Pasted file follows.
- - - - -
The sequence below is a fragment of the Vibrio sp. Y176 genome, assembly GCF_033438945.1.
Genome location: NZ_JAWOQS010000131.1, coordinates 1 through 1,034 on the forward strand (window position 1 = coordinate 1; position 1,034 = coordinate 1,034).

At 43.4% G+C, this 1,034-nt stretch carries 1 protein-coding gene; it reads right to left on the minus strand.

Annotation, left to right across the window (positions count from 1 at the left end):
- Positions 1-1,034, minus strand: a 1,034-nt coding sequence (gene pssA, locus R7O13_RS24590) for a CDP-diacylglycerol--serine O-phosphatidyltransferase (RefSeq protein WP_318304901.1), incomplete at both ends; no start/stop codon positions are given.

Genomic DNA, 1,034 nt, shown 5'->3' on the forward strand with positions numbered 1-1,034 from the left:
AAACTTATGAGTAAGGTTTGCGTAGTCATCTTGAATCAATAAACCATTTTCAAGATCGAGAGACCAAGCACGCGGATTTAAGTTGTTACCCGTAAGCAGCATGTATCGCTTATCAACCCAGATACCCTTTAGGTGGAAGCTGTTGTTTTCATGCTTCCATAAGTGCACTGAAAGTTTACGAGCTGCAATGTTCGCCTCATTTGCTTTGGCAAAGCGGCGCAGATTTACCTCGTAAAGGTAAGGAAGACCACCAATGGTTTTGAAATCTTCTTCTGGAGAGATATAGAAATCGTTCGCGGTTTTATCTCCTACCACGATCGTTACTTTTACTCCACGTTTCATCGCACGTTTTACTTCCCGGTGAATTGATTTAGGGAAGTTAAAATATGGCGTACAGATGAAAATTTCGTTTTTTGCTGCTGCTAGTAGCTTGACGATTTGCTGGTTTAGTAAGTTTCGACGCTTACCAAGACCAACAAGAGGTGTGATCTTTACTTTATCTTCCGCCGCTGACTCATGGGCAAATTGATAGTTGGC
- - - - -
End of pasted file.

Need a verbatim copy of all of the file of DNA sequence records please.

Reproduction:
The sequence below is a fragment of the Vibrio sp. Y176 genome, assembly GCF_033438945.1.
Genome location: NZ_JAWOQS010000131.1, coordinates 1 through 1,034 on the forward strand (window position 1 = coordinate 1; position 1,034 = coordinate 1,034).

At 43.4% G+C, this 1,034-nt stretch carries 1 protein-coding gene; it reads right to left on the minus strand.

Annotation, left to right across the window (positions count from 1 at the left end):
- Positions 1-1,034, minus strand: a 1,034-nt coding sequence (gene pssA, locus R7O13_RS24590) for a CDP-diacylglycerol--serine O-phosphatidyltransferase (RefSeq protein WP_318304901.1), incomplete at both ends; no start/stop codon positions are given.

Genomic DNA, 1,034 nt, shown 5'->3' on the forward strand with positions numbered 1-1,034 from the left:
AAACTTATGAGTAAGGTTTGCGTAGTCATCTTGAATCAATAAACCATTTTCAAGATCGAGAGACCAAGCACGCGGATTTAAGTTGTTACCCGTAAGCAGCATGTATCGCTTATCAACCCAGATACCCTTTAGGTGGAAGCTGTTGTTTTCATGCTTCCATAAGTGCACTGAAAGTTTACGAGCTGCAATGTTCGCCTCATTTGCTTTGGCAAAGCGGCGCAGATTTACCTCGTAAAGGTAAGGAAGACCACCAATGGTTTTGAAATCTTCTTCTGGAGAGATATAGAAATCGTTCGCGGTTTTATCTCCTACCACGATCGTTACTTTTACTCCACGTTTCATCGCACGTTTTACTTCCCGGTGAATTGATTTAGGGAAGTTAAAATATGGCGTACAGATGAAAATTTCGTTTTTTGCTGCTGCTAGTAGCTTGACGATTTGCTGGTTTAGTAAGTTTCGACGCTTACCAAGACCAACAAGAGGTGTGATCTTTACTTTATCTTCCGCCGCTGACTCATGGGCAAATTGATAGTTGGC